Follow up to April Midtown Brews: Mighty Blue: The Great Lakes Basin Compact

Submitted by Betsey Merkel on Sat, 05/17/2008 - 14:39.

From Marnie Urso, Audubon Ohio and guest for the April Midtown Brews forum on the Great Lakes Basin Water Compact:


1) Compact Wins Final Approval; Some Observations, And A Reassurance From The DNR


Wednesday, May 14, 2008, The Political Environment blog by James Rowen

The Great Lakes Compact was approved by the Assembly late Wednesday on a 92-1 vote, meaning it passed both houses with only single "no" votes in each, and will be signed by Gov. Jim Doyle.

 

 


2) Great Lakes compact passes


Measure awaits Doyle's signature; Assembly narrowly OKs budget-repair bill


By STACY FORSTER and PATRICK MARLEY
sforster [at] journalsentinel [dot] com


Posted: May 14, 2008, Milwaukee Journal Sentinel http://www.jsonline.com/story/index.aspx?id=751119

Madison - Both houses of the Legislature overwhelmingly approved the Great Lakes compact Wednesday, sending it to Gov. Jim Doyle and putting pressure on the states that have not yet ratified it.


 


 

The Assembly also narrowly approved the budget-repair bill passed by the Senate Tuesday. That package now heads to Doyle, who has said he will rewrite it with vetoes.

Lawmakers praised passage of the compact as a historic step for Wisconsin - as well as the other seven Great Lakes states. They said it would protect a resource critical to the state's culture and economic development and give thirsty communities in southeastern Wisconsin a path for tapping Great Lakes water.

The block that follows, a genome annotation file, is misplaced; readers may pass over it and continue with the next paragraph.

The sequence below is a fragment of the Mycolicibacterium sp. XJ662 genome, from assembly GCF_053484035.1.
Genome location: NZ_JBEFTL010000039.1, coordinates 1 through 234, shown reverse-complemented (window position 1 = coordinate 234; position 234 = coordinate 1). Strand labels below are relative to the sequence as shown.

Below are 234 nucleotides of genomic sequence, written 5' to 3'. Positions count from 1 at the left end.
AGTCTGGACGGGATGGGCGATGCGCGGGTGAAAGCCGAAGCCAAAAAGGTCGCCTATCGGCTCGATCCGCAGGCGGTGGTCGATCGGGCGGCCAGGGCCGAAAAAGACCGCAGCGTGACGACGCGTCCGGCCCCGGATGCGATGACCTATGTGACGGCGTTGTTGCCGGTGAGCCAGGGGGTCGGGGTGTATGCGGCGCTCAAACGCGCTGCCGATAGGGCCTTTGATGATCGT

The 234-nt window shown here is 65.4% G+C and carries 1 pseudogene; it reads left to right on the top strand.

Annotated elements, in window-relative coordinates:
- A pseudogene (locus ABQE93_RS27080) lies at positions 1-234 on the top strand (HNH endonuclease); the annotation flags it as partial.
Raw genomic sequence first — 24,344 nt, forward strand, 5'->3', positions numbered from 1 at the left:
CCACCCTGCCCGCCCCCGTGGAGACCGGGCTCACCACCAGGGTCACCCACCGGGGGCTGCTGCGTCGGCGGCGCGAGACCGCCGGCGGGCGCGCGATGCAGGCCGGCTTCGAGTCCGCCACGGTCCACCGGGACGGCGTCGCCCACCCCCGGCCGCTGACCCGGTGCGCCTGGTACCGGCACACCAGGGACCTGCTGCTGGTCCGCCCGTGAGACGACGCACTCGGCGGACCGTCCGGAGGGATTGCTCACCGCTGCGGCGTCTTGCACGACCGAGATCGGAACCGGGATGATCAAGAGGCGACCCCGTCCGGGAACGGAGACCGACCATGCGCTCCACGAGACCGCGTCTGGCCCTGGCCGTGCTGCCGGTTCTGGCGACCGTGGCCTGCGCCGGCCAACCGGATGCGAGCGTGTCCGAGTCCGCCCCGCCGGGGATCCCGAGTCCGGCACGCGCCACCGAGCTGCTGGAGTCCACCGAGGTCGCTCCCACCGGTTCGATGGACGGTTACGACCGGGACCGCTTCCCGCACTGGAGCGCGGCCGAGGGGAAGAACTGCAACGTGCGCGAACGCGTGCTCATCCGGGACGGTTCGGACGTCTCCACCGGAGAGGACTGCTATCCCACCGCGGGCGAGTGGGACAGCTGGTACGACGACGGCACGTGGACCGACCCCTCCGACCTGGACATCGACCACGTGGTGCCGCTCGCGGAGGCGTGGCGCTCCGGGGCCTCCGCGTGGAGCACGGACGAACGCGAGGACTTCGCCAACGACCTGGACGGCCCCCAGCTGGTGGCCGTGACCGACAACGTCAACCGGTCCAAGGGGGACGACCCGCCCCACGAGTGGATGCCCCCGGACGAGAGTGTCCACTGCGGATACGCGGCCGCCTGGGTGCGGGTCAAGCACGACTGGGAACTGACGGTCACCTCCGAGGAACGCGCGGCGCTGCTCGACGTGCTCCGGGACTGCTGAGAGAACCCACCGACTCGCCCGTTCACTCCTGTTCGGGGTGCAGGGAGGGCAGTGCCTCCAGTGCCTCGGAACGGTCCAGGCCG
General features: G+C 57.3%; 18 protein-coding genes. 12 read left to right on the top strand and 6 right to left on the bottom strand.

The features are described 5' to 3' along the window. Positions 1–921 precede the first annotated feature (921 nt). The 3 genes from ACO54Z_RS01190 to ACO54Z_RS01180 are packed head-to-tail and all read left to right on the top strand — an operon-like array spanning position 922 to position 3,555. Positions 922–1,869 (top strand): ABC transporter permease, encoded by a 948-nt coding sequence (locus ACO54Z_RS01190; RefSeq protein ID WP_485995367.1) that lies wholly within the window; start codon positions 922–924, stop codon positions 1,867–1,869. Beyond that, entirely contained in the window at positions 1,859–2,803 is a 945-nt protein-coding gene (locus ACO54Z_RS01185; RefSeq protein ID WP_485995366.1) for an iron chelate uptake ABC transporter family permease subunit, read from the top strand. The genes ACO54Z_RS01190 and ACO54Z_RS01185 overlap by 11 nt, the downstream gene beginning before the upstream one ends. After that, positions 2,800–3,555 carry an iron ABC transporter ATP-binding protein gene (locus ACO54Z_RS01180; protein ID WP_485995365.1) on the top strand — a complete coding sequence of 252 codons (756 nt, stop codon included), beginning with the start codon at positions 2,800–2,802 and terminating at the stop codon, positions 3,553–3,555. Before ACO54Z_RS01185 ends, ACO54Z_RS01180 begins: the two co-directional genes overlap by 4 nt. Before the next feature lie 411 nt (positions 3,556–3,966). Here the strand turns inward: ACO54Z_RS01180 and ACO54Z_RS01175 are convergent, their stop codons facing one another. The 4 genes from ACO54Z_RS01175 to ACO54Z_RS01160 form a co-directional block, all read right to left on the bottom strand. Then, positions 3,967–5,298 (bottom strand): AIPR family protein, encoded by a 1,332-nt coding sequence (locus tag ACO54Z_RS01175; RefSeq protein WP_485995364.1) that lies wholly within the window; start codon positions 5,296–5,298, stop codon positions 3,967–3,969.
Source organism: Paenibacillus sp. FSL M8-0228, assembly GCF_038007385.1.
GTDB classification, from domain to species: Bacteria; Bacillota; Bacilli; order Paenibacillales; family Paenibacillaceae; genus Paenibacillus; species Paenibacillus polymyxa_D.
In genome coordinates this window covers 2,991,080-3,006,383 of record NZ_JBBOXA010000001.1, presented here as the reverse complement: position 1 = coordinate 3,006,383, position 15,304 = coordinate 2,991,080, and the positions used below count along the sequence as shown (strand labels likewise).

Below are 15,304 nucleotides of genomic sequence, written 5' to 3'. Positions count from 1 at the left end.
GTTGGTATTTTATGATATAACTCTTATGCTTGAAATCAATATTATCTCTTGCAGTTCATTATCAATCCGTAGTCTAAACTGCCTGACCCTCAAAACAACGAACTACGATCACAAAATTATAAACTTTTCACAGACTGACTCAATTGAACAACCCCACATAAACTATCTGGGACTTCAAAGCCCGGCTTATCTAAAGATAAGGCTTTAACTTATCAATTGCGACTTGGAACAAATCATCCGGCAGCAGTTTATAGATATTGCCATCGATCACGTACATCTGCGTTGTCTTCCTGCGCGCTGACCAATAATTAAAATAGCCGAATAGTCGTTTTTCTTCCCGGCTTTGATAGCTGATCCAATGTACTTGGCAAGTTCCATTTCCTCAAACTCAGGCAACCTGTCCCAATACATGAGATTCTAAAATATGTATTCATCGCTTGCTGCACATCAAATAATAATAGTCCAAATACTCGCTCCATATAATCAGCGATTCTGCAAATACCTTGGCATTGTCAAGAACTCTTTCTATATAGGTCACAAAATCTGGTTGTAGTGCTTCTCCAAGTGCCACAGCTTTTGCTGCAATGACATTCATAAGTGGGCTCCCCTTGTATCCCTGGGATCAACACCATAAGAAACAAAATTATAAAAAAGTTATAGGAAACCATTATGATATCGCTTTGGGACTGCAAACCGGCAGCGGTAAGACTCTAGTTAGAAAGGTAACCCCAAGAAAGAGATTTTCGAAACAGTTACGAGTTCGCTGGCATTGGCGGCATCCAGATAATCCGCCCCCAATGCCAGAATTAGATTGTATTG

The compact is an agreement by eight Great Lakes states and two Canadian provinces to protect the lakes from large-scale water diversions and promote water conservation. It passed the state Senate 32-1 and the Assembly 96-1.

Sen. Mary Lazich (R-New Berlin) and Rep. Sheryl Albers (R-Reedsburg) were the only legislators to oppose it.

It now heads to the desk of Doyle, who has pledged to sign it.

"Wisconsin has been blessed with one of the world's most incredible natural resources," Doyle said in a statement. "In a world where water is becoming more precious, the Great Lakes help Wisconsin businesses grow and attract new businesses to our state."